11. News Article
    Nurses in Northern Ireland have announced their plans for further strike action in the new year. Earlier this month, more than 15,000 nurses took to the picket lines over pay and staffing levels. It was the first time in the 103-year history of the Royal College of Nursing (RCN) that its members had taken such action. It has announced nurses will strike on 8 January and 10 January 2020, unless a resolution is reached. Read full story Source: BBC News, 24 December 2019
  12. Content Article
    Key learning points Fewer than 8% of trusts provided all training elements of the Saving Babies’ Lives Care Bundle – a nationally recommended tool to reduce stillbirth. There are examples of excellence in maternity training; however, there is still little/no standardisation in the way maternity training is prioritised, provided, funded, assessed or attended across the UK. The provision of maternity training has increased across the UK since the last report in 2016, particularly in areas that have been emphasised in recent reports,such as human factors training. Other importan
  13. News Article
    About 9,000 nurses across Northern Ireland have begun a 12-hour strike today in a second wave of protests over pay and staffing levels. More than 2,000 appointments and procedures have been cancelled, including a number of elective caesarean operations. The Health and Social Care Board said it expects "significant disruption" Royal College of Nursing (RCN) Director Pat Cullen told BBC Radio Ulster's Good Morning Ulster programme that nurses felt "bullied" by health officials. Her comments followed a warning by the heads of Northern Ireland's health trusts on Tuesday that this we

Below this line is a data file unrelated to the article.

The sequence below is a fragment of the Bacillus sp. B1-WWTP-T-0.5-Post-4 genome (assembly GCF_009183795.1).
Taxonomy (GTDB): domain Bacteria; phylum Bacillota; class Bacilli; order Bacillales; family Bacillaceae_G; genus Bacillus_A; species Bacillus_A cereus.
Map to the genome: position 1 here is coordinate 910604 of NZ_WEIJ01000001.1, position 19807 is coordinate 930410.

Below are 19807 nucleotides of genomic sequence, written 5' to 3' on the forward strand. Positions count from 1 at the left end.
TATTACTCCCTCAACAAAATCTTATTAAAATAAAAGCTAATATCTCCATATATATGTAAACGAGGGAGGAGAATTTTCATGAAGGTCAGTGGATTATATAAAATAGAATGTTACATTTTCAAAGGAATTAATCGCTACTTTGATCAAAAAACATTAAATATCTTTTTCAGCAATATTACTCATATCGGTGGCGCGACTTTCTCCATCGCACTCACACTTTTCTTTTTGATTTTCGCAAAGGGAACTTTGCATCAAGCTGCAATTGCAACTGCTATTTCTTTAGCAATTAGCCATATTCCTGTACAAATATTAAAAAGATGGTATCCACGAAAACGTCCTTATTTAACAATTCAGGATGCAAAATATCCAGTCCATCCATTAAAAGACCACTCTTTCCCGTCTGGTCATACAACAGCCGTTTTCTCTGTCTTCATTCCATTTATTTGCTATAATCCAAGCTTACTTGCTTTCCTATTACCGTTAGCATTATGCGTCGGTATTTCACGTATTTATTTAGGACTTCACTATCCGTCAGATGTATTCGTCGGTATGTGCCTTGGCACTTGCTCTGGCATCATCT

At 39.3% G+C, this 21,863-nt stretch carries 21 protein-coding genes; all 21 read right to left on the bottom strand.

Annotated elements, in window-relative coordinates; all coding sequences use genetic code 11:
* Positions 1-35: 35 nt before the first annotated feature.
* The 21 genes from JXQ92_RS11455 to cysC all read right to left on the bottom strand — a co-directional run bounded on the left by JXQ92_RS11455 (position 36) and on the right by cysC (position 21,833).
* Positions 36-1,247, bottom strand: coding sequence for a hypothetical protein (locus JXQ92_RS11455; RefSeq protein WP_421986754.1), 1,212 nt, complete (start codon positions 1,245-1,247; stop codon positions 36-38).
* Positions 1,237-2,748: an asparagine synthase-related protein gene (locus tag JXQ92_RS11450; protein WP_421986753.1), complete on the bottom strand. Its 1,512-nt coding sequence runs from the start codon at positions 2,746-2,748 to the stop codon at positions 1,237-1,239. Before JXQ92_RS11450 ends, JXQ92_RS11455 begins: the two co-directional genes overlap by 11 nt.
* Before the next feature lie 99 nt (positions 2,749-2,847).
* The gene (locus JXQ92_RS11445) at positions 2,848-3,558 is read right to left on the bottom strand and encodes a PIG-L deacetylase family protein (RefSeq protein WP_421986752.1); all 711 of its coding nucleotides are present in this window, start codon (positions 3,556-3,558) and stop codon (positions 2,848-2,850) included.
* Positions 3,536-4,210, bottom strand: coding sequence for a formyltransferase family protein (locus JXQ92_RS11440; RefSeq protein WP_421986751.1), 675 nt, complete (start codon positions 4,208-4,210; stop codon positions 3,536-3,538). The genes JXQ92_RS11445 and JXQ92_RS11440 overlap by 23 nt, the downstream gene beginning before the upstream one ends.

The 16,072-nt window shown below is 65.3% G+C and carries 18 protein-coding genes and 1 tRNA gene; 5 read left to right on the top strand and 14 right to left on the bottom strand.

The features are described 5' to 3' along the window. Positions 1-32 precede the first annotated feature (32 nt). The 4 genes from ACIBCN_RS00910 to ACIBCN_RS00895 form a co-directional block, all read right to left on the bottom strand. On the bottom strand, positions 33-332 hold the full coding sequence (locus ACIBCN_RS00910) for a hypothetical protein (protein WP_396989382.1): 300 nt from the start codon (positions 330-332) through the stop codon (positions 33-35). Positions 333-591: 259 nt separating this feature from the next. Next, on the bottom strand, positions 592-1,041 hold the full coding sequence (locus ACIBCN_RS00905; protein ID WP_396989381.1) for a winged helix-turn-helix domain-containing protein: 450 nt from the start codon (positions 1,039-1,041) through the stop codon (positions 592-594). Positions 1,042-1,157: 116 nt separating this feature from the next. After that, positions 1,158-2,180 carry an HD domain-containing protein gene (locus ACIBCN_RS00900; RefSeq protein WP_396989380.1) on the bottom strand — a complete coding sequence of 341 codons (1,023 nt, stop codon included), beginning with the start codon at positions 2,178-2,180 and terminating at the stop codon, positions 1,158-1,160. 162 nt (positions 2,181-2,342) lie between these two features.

14. News Article
    The government could be significantly underestimating the number of medics going off work due to the coronavirus, according to a survey by the Royal College of Physicians (RCP). The health secretary, Matt Hancock, said on Sunday that 5.7% of hospital doctors were off sick or absent because of Covid-19, but a doctors’ survey of more than 2,500 medics found the rate was almost three times that – 14.6%. In recent weeks in London, nearly a third of hospital doctors said they were off work for Covid-19 and non-Covid-19 reasons, according to the RCP’s poll of members, conducted on Wednesda